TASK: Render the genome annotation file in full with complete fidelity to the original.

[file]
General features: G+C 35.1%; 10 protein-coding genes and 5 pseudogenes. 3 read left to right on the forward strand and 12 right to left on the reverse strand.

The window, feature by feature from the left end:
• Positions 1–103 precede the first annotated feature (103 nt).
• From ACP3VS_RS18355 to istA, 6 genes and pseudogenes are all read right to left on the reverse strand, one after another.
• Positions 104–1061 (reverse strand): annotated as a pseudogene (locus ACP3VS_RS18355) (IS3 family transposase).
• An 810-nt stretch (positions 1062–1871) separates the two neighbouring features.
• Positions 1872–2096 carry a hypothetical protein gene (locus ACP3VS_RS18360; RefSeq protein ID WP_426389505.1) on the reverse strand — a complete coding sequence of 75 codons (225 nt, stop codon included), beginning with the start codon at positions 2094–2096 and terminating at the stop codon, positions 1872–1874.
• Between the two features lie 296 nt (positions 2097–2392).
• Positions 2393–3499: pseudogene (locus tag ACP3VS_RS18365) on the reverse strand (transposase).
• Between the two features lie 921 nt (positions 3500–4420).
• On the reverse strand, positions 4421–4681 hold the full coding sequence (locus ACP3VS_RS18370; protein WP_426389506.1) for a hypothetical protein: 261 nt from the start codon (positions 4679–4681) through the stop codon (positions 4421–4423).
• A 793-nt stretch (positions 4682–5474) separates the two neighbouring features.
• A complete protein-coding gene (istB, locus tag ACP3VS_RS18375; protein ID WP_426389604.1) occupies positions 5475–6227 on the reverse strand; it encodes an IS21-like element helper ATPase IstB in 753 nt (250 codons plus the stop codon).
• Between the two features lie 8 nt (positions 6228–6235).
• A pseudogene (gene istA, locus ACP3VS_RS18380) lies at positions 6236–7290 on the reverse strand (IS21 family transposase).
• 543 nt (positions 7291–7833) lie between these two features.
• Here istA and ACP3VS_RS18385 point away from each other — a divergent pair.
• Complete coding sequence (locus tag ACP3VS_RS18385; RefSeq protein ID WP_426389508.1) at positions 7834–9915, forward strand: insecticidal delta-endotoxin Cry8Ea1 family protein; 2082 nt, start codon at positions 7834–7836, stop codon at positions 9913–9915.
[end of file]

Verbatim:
General features: G+C 35.1%; 10 protein-coding genes and 5 pseudogenes. 3 read left to right on the forward strand and 12 right to left on the reverse strand.

The window, feature by feature from the left end:
• Positions 1–103 precede the first annotated feature (103 nt).
• From ACP3VS_RS18355 to istA, 6 genes and pseudogenes are all read right to left on the reverse strand, one after another.
• Positions 104–1061 (reverse strand): annotated as a pseudogene (locus ACP3VS_RS18355) (IS3 family transposase).
• An 810-nt stretch (positions 1062–1871) separates the two neighbouring features.
• Positions 1872–2096 carry a hypothetical protein gene (locus ACP3VS_RS18360; RefSeq protein ID WP_426389505.1) on the reverse strand — a complete coding sequence of 75 codons (225 nt, stop codon included), beginning with the start codon at positions 2094–2096 and terminating at the stop codon, positions 1872–1874.
• Between the two features lie 296 nt (positions 2097–2392).
• Positions 2393–3499: pseudogene (locus tag ACP3VS_RS18365) on the reverse strand (transposase).
• Between the two features lie 921 nt (positions 3500–4420).
• On the reverse strand, positions 4421–4681 hold the full coding sequence (locus ACP3VS_RS18370; protein WP_426389506.1) for a hypothetical protein: 261 nt from the start codon (positions 4679–4681) through the stop codon (positions 4421–4423).
• A 793-nt stretch (positions 4682–5474) separates the two neighbouring features.
• A complete protein-coding gene (istB, locus tag ACP3VS_RS18375; protein ID WP_426389604.1) occupies positions 5475–6227 on the reverse strand; it encodes an IS21-like element helper ATPase IstB in 753 nt (250 codons plus the stop codon).
• Between the two features lie 8 nt (positions 6228–6235).
• A pseudogene (gene istA, locus ACP3VS_RS18380) lies at positions 6236–7290 on the reverse strand (IS21 family transposase).
• 543 nt (positions 7291–7833) lie between these two features.
• Here istA and ACP3VS_RS18385 point away from each other — a divergent pair.
• Complete coding sequence (locus tag ACP3VS_RS18385; RefSeq protein ID WP_426389508.1) at positions 7834–9915, forward strand: insecticidal delta-endotoxin Cry8Ea1 family protein; 2082 nt, start codon at positions 7834–7836, stop codon at positions 9913–9915.